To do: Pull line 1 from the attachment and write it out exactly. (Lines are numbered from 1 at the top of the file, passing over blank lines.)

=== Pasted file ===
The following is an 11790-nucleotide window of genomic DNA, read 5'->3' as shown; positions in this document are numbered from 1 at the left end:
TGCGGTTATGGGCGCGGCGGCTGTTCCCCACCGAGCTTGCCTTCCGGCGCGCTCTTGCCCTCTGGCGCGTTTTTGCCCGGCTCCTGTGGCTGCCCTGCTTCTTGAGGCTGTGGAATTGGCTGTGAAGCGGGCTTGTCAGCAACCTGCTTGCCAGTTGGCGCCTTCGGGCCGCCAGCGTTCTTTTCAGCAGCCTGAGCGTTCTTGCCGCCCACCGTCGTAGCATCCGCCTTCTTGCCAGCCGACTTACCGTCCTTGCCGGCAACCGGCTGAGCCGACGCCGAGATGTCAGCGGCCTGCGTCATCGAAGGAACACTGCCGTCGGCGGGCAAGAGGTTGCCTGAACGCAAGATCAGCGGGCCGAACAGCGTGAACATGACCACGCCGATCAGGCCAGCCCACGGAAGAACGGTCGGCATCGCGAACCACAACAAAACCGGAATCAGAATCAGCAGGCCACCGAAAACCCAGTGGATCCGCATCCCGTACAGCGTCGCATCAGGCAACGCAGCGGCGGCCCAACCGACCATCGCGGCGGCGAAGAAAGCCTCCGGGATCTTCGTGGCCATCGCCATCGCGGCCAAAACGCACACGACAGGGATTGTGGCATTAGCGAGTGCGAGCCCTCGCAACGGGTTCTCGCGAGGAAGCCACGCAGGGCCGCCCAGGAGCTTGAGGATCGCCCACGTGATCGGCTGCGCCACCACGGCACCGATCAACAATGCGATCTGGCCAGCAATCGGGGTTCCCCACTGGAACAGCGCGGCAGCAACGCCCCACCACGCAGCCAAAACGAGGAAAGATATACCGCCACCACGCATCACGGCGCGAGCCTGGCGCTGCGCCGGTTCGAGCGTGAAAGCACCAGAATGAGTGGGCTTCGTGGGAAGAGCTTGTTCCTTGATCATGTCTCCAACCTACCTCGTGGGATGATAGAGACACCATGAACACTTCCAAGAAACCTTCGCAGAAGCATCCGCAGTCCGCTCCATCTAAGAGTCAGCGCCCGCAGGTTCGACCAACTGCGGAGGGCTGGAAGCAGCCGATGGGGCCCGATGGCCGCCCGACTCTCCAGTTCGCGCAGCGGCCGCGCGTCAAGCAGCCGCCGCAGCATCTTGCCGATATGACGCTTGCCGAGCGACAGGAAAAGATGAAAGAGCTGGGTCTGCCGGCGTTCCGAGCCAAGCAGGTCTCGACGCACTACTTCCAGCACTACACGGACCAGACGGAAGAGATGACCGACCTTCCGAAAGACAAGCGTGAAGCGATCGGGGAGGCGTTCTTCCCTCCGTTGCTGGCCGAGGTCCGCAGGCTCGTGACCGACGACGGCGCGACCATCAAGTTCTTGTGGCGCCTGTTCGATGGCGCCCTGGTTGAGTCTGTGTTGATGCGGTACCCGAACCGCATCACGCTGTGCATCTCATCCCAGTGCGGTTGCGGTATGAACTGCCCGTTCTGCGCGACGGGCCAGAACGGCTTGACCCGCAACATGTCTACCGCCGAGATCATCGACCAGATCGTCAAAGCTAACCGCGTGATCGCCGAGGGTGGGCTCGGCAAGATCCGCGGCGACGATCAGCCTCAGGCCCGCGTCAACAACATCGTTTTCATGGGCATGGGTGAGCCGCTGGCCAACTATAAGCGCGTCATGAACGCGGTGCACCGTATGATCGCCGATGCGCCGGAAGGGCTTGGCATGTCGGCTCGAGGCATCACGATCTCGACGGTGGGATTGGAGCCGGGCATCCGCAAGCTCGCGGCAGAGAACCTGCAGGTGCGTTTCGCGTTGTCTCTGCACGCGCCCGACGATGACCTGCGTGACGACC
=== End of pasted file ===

The following is an 11790-nucleotide window of genomic DNA, read 5'->3' as shown; positions in this document are numbered from 1 at the left end: